Although the tail actually bounced and swayed in the wind and twisted when the plane turned and all the control cables were severed, except one single elevator cable still worked, and the aircraft miraculously still flew!

The tail gunner was trapped because there was no floor connecting the tail to the rest of the plane. The waist and tail gunners used parts of the German fighter and their own parachute harnesses in an attempt to keep the tail from ripping off and the two sides of the fuselage from splitting apart.

B-17#03

While the crew was trying to keep the bomber from coming apart, the pilot continued on his bomb run and released his bombs over the target. When the bomb bay doors were opened, the wind turbulence was so great that it blew one of the waist gunners into the broken tail section.

It took several minutes and four crew members to pass him ropes from parachutes and haul him back into the forward part of the plane. When they tried to do the same for the tail gunner, the tail began flapping so hard that it began to break off.

The weight of the gunner was adding some stability to the tail section, so he went back to his position. The turn back toward England had to be very slow to keep the tail from twisting off.
They actually covered almost 70 miles to make the turn home.  The bomber was so badly damaged that it was losing altitude and speed and was soon alone in the sky.

B-17#04

For a brief time, two more Me-109 German fighters attacked the All American.

Despite the extensive damage, all of the machine gunners were able to respond to these attacks and soon drove off the fighters. The two waist gunners stood up with their heads sticking out through the hole in the top of the fuselage to aim and fire their machine guns.

The tail gunner had to shoot in short bursts because the recoil was actually causing the plane to turn. Allied P-51 fighters intercepted the All American as it crossed over the Channel and took one of the pictures shown. They also radioed to the base describing that the appendage was waving like a fish tail and that the plane would not make it and to send out boats to rescue the crew when they bailed out.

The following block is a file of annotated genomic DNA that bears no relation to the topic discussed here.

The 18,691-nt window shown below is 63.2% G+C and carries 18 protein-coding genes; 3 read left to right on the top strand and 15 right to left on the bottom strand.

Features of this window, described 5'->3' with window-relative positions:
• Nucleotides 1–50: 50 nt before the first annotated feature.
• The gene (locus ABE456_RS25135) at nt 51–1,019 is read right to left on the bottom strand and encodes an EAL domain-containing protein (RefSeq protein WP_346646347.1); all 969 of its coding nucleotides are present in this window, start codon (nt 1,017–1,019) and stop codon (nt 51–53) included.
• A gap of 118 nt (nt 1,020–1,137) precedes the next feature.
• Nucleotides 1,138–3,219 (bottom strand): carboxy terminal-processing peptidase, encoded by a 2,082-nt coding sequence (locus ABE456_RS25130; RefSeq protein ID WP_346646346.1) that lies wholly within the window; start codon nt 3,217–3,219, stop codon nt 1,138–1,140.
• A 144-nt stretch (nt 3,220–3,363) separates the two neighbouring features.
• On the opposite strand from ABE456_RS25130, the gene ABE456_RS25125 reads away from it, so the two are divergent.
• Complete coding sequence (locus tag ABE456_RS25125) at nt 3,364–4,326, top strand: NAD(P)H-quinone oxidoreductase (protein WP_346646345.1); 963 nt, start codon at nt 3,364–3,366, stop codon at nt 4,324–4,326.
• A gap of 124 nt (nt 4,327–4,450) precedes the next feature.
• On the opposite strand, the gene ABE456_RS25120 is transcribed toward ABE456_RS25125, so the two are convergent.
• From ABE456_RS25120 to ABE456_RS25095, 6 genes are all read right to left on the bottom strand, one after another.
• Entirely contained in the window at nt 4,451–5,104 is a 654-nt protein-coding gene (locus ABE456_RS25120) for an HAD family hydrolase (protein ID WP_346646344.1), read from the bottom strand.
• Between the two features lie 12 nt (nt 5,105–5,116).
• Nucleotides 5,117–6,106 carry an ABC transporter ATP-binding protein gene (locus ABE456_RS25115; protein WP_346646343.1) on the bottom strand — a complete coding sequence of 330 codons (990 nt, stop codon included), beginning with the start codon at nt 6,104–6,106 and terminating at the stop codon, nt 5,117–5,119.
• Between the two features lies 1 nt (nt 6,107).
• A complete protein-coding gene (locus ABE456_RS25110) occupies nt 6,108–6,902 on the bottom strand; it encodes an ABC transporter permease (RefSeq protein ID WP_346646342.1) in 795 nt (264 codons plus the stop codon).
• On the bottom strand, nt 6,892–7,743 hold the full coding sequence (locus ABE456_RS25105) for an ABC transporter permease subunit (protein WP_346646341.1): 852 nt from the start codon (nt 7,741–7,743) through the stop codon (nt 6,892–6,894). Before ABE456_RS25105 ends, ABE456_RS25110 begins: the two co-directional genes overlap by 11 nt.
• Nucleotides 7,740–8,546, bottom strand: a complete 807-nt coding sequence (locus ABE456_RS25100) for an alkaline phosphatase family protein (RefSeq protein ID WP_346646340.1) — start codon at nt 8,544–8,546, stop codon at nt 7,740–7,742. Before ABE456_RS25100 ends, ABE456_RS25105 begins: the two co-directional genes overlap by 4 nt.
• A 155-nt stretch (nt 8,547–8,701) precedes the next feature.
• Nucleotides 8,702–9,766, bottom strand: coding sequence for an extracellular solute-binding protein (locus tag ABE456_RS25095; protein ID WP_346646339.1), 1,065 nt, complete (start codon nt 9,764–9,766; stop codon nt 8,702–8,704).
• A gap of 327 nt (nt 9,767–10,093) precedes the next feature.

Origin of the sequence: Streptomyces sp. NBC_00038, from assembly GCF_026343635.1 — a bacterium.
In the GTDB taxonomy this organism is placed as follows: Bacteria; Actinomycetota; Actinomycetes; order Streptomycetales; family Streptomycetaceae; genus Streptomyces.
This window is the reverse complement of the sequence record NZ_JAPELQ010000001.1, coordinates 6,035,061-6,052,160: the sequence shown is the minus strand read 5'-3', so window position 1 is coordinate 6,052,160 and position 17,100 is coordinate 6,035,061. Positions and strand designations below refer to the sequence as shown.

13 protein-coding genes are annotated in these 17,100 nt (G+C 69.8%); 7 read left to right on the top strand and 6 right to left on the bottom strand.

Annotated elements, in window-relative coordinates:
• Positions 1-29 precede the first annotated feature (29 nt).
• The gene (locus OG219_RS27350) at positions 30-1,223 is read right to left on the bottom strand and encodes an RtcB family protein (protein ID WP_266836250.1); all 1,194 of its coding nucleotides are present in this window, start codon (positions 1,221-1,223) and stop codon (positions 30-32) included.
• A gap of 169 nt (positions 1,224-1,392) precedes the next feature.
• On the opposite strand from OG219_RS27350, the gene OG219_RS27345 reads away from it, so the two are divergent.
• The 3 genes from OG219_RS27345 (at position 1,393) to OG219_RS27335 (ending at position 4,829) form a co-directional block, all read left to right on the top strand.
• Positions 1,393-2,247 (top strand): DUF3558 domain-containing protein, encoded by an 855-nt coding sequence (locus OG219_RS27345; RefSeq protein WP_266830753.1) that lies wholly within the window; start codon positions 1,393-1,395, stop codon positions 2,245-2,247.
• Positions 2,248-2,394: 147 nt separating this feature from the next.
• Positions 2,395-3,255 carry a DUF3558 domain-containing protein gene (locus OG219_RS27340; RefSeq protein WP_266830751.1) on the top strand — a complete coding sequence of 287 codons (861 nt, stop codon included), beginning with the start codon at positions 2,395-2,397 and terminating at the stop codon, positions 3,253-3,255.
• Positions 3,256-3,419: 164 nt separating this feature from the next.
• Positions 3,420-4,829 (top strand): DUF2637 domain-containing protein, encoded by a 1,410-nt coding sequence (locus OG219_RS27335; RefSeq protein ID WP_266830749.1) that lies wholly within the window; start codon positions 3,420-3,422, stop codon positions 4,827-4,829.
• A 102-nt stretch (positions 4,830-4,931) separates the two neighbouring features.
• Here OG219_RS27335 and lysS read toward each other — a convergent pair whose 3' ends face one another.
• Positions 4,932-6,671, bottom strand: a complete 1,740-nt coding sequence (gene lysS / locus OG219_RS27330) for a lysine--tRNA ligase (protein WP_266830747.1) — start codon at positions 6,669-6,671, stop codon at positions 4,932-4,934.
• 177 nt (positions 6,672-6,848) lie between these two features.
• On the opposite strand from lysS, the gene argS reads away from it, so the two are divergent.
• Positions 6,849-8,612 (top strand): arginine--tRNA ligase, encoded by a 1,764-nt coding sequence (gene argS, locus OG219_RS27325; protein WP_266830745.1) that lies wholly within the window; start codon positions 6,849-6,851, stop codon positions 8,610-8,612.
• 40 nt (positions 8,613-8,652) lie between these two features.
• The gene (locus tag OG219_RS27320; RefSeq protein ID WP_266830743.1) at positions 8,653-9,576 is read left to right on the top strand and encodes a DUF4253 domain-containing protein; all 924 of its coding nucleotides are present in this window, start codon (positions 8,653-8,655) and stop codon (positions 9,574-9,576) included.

The fighters stayed with the Fortress, taking hand signals from Lt. Bragg and relaying them to the base. Lt. Bragg signalled that 5 parachutes and the spare had been “used”

B-17#05

So five of the crew could not bail out.

He made the decision that if they could not bail out safely, then he would stay with the plane to land it. Two and a half hours after being hit, the aircraft made its final turn to line up with the runway while it was still over 40 miles away.

It descended into an emergency landing and a normal roll-out on its landing gear. When the ambulance pulled alongside, it was waved off because not a single member of the crew had been injured. No one could believe that the aircraft could still fly in such a condition. The Fortress sat placidly until the crew all exited through the door in the fuselage and the tail gunner had climbed down a ladder, at which time the entire rear section of the aircraft collapsed.

 B-17#06

This old bird had done its job and brought the entire crew home uninjured.

 

UNFORTUNATELY THIS STORY IS A COMPLETE HOAX – well not completely

 

The True Story